DURBAN - ETHEKWINI mayor Mxolisi Kaunda said that officials should conduct an investigation into the causal factors that led to extensive damage to homes and infrastructure in uMdloti during the weekend rains and last month’s floods.
He was commenting after concerns were raised by councillors during an Exco meeting on Tuesday that the developments in the uMdloti area could be to blame for the massive damage the area had suffered during the recent storms.
DA councillor Nicole Graham proposed during the meeting that the city conduct an inquiry to determine why the area was so badly impacted by the rains.
The area has been one of those hardest-hit by the recent rains: buildings have collapsed, and roads and infrastructure including the waterworks, were washed away.
The Mercury reported on Tuesday that following the rains, residents said they had been stunned by the extent of the damage.
Residents Pam Connor and her neighbour and friend, Stephanie Spence, who have lived in uMdloti for decades, said they have never seen such damage to the area due to rain.
The residents alleged that the bulk of the flood-related damage, especially the mudslides that have cost many residents their homes, were related to the removal of vital vegetation in the area due to developments being constructed.
According to a post shared yesterday, some residents planned to hold a protest today to share their concerns about the developments and their alleged link to the flood damage.
Graham said before the city could invest millions of rand restoring what was damaged, it needed to find out why the damage was so extensive.
“The residents have said that part of the problem were the developments that have been happening in the area. It does not help us to invest millions to fix the damage without finding out what was the cause,” she said.
Graham proposed that the city should stop some of the projects that were happening amid concerns by the community that they were responsible for creating conditions that allowed the damage to be so extensive.
Councillors agreed that it was important to find out what led to the disaster, and to find out if the projects under way were responsible.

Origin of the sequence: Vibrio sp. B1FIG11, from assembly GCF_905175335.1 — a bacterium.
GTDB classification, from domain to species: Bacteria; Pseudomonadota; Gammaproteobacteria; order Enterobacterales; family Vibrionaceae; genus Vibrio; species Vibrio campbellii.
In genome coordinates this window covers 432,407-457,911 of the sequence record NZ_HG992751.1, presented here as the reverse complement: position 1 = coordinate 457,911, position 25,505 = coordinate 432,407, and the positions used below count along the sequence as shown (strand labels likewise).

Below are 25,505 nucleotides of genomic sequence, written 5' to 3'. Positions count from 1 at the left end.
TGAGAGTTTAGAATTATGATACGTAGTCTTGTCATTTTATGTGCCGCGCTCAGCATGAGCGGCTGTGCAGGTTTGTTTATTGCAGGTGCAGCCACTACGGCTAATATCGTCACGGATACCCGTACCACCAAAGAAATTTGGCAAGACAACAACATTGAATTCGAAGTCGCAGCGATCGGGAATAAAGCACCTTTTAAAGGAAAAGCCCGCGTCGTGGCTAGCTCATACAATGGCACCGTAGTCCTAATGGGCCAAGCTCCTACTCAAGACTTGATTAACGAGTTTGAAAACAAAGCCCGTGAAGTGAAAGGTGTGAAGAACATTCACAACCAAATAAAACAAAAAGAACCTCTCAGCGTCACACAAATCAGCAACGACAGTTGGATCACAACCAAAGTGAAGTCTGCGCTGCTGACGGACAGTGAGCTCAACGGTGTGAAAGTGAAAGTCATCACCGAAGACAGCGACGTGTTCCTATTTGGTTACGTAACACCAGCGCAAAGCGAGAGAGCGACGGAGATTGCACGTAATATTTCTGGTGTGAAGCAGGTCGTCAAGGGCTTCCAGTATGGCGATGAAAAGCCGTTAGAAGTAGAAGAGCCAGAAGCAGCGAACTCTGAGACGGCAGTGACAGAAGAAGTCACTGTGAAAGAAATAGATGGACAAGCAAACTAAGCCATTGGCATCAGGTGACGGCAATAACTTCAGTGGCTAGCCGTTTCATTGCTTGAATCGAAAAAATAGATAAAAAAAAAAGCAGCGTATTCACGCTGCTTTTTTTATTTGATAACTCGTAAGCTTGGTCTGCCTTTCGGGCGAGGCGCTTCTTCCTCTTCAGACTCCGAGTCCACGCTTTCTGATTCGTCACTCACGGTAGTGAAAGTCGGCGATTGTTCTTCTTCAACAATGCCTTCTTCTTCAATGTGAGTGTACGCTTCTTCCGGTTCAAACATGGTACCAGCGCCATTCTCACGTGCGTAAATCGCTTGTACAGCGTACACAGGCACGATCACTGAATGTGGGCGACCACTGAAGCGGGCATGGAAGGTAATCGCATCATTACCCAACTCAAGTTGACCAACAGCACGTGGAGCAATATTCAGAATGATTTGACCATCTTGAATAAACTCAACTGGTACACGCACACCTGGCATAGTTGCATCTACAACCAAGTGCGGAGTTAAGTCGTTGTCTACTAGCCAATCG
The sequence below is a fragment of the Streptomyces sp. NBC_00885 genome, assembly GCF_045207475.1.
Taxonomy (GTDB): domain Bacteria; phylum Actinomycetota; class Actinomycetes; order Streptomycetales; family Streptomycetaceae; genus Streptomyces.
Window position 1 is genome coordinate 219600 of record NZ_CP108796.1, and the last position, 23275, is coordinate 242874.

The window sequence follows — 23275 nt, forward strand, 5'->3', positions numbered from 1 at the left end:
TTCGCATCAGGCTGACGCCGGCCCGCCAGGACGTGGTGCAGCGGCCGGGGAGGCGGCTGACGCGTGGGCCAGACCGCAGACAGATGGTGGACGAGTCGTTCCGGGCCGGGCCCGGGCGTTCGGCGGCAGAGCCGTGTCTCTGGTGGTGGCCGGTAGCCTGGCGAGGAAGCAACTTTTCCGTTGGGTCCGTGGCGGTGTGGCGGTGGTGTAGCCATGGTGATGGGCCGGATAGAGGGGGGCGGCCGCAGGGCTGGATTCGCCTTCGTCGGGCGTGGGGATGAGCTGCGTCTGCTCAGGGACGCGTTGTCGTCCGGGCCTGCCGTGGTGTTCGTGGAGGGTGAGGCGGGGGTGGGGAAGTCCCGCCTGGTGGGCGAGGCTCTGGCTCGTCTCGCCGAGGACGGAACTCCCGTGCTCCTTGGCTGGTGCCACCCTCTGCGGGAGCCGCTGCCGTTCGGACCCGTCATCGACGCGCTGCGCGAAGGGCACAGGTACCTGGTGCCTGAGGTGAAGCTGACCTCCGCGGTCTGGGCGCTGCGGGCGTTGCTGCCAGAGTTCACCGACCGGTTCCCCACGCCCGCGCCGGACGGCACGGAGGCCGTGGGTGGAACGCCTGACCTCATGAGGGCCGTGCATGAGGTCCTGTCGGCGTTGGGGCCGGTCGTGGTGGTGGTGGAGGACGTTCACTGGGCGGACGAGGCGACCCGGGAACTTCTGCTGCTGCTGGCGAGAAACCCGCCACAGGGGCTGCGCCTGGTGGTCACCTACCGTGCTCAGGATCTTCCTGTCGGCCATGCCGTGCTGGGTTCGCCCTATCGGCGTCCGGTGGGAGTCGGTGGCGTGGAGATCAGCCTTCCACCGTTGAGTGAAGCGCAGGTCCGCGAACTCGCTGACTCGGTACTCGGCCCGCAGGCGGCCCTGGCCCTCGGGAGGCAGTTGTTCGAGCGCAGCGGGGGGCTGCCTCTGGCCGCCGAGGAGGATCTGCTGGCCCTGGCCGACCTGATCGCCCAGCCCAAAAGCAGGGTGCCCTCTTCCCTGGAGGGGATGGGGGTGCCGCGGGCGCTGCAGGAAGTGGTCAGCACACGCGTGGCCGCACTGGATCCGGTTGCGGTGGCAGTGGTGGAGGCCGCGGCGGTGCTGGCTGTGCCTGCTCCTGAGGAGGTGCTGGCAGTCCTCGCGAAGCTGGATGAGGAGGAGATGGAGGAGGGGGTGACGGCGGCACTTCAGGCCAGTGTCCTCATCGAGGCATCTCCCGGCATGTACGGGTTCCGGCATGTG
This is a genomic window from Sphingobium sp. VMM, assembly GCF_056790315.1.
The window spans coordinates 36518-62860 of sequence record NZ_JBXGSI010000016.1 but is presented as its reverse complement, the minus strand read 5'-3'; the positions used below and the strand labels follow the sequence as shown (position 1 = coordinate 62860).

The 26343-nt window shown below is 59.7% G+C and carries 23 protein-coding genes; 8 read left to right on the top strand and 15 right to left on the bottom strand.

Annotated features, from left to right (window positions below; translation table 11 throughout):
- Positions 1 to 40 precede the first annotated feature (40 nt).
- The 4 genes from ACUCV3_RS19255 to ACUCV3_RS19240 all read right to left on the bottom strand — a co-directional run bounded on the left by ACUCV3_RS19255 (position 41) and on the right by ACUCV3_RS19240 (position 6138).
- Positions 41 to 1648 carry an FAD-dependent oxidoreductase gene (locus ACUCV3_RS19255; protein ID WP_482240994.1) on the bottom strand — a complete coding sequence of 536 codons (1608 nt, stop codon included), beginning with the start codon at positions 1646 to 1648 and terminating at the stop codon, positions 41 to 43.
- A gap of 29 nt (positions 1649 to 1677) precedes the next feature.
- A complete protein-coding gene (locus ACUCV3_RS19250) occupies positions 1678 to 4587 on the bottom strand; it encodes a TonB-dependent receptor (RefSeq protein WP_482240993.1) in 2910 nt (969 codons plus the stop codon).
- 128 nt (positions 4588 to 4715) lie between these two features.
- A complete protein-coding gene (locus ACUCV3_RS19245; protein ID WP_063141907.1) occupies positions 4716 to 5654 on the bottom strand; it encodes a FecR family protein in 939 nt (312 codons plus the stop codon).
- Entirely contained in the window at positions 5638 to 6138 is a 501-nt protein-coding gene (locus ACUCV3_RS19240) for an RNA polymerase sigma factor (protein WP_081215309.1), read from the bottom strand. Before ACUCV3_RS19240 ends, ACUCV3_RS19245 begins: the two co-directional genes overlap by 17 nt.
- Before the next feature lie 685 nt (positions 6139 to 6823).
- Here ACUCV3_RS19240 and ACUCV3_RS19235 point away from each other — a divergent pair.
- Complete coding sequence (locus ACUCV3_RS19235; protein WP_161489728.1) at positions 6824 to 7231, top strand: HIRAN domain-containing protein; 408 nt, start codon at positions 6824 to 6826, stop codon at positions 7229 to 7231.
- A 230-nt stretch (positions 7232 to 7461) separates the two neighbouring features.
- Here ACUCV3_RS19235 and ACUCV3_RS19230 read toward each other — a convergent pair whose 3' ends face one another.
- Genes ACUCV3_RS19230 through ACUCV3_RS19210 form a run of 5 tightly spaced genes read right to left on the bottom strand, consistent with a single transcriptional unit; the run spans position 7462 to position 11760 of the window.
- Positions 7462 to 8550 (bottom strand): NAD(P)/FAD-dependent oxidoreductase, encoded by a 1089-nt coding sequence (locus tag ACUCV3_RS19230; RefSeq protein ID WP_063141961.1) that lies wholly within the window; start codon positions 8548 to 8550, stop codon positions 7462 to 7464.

Kaunda said the city should find out if there were factors that had led to damage being worse than it should have been, and whether the developments taking place there had exacerbated the situation.
He said stopping any projects in the area could not be a political decision, and that it could attract legal action from the developers concerned.
Kaunda said the councillors did not have the authority to stop projects, but they could request the officials to conduct an investigation as to the causal factors of the disaster.
Deputy mayor Philani Mavundla, who also chairs the Human Settlements and Infrastructure Services committee, agreed that it was not possible for the council to stop the projects, stating that such a move could attract court action from the developers.
Mavundla said the approval of projects involved an extensive process, and therefore were very hard to stop.
“We can’t just wake up and stop developments.”
He added that the city could investigate what led to the disaster in that area, as it had the capacity to do that.
“If you ask us what happened in the south (Durban South area), we can tell you in detail what happened because our engineers have done the assessment,” he said.
On Monday, the municipality appealed to uMdloti residents to be patient while it was doing “everything in our power to meet their needs”.
“Efforts are going to be doubled to restore basic services and infrastructure. Already, our employees have cleared roads that were blocked in the area; now some roads are accessible,” said eThekwini spokesperson Msawakhe Mayisela.